Open Field, Understory: New and Selected Poems

Open Field, Understory: New and Selected Poems

by James Seay


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This superb collection of new and older work shows James Seay’s sure progress from the reflection of first influences to the strongly individual voice of his later pieces. As always, Seay evokes a profound sense of history and place—the landscape, colors, scents, and musical vocal cadences of his native South and the world at large.

Poems like “Where Books Fall Open” reflect a community of souls striving toward what Whittier called “sweetness near”; Seay generously establishes the kinship between such longings, whether rooted in nostalgia or the resonance of the unnameable. The masterly “Said There Was Somebody Talking to Him Through the Air Conditioner” explores the dialectic of storytelling itself, its claim to whatever demands to be “freed from fact.” In this poem the urgency of Seay’s long, knotty lines limn with chilling precision the exact shape and dimension of the rift between the physical act and the story it tells.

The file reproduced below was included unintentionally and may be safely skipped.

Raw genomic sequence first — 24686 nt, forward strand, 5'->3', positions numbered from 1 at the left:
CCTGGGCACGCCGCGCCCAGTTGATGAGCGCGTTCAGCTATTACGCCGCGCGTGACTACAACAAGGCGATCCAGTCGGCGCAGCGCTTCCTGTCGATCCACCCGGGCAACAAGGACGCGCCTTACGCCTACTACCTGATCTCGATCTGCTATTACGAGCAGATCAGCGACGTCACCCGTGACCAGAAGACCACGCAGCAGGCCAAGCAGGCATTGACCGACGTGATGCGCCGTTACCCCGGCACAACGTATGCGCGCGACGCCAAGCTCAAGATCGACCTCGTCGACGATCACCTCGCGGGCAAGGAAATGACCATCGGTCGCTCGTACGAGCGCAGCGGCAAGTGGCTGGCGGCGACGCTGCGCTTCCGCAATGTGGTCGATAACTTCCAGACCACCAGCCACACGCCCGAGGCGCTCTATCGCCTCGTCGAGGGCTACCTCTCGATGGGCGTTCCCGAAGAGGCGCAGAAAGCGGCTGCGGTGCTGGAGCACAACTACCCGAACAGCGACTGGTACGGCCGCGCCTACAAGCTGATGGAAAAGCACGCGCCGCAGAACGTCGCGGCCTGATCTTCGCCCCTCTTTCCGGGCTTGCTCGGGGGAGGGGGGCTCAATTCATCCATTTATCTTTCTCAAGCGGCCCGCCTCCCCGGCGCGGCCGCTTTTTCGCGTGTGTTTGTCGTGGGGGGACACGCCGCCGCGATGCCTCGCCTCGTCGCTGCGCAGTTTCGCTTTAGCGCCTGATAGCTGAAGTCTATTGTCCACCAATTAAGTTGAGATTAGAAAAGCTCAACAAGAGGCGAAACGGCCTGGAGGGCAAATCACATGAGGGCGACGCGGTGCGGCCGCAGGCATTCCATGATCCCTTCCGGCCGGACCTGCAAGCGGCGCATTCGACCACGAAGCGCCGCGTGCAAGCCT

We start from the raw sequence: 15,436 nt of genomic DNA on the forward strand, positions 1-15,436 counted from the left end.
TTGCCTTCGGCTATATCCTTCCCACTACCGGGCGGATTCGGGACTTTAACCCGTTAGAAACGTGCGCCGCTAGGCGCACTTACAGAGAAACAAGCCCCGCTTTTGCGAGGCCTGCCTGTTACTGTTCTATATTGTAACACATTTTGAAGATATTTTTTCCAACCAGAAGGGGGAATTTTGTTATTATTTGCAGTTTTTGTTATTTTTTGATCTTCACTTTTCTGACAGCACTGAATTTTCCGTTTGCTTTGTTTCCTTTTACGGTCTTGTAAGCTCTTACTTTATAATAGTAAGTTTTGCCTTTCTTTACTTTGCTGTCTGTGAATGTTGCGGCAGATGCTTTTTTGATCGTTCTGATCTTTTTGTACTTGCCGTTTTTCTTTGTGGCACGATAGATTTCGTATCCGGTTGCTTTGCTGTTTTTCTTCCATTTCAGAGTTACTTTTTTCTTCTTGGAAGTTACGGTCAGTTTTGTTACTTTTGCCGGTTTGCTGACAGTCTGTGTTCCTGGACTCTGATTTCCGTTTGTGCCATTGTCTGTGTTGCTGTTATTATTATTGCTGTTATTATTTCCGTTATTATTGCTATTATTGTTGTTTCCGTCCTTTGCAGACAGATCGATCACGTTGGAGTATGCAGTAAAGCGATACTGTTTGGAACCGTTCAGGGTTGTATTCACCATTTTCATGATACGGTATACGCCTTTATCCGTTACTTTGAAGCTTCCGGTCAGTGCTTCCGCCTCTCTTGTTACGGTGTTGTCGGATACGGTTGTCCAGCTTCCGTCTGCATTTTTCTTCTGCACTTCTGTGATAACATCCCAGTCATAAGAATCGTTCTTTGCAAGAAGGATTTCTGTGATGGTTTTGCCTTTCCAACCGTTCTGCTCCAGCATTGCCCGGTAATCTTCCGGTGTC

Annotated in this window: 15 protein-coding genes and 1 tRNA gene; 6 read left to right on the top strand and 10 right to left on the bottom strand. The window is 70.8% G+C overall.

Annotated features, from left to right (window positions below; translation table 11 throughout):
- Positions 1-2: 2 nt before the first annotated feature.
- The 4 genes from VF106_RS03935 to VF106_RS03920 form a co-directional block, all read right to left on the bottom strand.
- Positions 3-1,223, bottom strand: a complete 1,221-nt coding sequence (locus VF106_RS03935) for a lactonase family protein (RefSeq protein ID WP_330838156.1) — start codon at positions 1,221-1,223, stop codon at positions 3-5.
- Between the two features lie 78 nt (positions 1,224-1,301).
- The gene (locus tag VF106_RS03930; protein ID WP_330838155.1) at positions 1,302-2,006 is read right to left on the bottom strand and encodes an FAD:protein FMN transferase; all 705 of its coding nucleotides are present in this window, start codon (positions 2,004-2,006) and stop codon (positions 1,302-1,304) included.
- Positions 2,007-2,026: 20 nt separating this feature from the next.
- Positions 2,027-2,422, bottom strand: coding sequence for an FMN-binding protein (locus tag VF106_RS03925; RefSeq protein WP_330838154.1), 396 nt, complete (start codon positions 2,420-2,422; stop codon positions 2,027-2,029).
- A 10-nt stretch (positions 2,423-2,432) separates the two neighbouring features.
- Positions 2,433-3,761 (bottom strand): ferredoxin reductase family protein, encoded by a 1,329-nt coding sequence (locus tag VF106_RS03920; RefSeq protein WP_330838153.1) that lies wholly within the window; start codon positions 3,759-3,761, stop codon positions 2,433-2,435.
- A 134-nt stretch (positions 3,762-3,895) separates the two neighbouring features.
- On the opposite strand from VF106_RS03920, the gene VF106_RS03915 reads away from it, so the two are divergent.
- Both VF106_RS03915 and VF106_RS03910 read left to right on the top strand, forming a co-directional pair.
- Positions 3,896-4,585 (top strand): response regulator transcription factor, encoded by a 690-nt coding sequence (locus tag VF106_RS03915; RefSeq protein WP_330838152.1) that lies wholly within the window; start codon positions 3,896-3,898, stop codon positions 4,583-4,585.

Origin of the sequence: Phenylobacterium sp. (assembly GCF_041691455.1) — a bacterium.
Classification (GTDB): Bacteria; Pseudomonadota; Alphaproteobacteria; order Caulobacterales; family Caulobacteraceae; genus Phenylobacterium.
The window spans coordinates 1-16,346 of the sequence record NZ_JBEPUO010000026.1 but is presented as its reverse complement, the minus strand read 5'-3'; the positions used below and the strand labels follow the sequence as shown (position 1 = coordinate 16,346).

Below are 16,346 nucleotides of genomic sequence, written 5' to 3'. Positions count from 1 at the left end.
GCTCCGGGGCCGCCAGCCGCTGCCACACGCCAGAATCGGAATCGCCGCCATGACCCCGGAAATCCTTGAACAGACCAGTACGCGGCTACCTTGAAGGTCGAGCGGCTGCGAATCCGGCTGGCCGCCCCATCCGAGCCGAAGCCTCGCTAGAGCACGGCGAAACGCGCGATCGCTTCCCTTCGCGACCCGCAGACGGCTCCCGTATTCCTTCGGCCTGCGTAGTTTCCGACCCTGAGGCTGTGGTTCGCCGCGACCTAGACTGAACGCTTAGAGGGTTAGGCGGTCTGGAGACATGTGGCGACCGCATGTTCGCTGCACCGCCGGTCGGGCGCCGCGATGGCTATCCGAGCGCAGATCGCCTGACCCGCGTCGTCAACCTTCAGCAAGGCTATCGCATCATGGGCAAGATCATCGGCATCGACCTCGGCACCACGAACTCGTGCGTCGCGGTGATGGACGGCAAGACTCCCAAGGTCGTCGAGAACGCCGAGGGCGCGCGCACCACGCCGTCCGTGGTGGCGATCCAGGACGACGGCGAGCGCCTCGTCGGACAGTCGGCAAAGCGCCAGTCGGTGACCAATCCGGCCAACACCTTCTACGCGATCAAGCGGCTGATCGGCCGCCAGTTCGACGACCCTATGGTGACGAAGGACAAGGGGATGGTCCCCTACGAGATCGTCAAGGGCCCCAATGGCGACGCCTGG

Yet, though the compulsion to “tell stories, when the truth won’t work” may be our downfall, Seay shows us that stories are also prisms refracting each seemingly simple moment into infinite complexity. The stories in these beautifully wrought poems offer us swift glimpses of grace—when the fragmentary individual memory flares, is transformed, and becomes the story we have all been waiting for, the one that “frees the body from the fact of itself.”

Comic, sad, reflective, exuberant—Open Field, Understory glows with the worn, unselfconscious beauty of broken-in leather. This is a marvelous book by an important modern poet.

Product Details

ISBN-13: 9780807121306
Publisher: Louisiana State University Press
Publication date: 01/01/1997
Series: Southern Messenger Poets
Pages: 160
Product dimensions: 6.00(w) x 9.00(h) x (d)

About the Author

James Seay was born in Panola County, Mississippi. His previous collections of poetry are Let Not Your Hart, Water Tables, and The Light As They Found It. A recipient of an Award in Literature from the American Academy of Arts and Letters in 1988, he is professor of English at the University of North Carolina at Chapel Hill.

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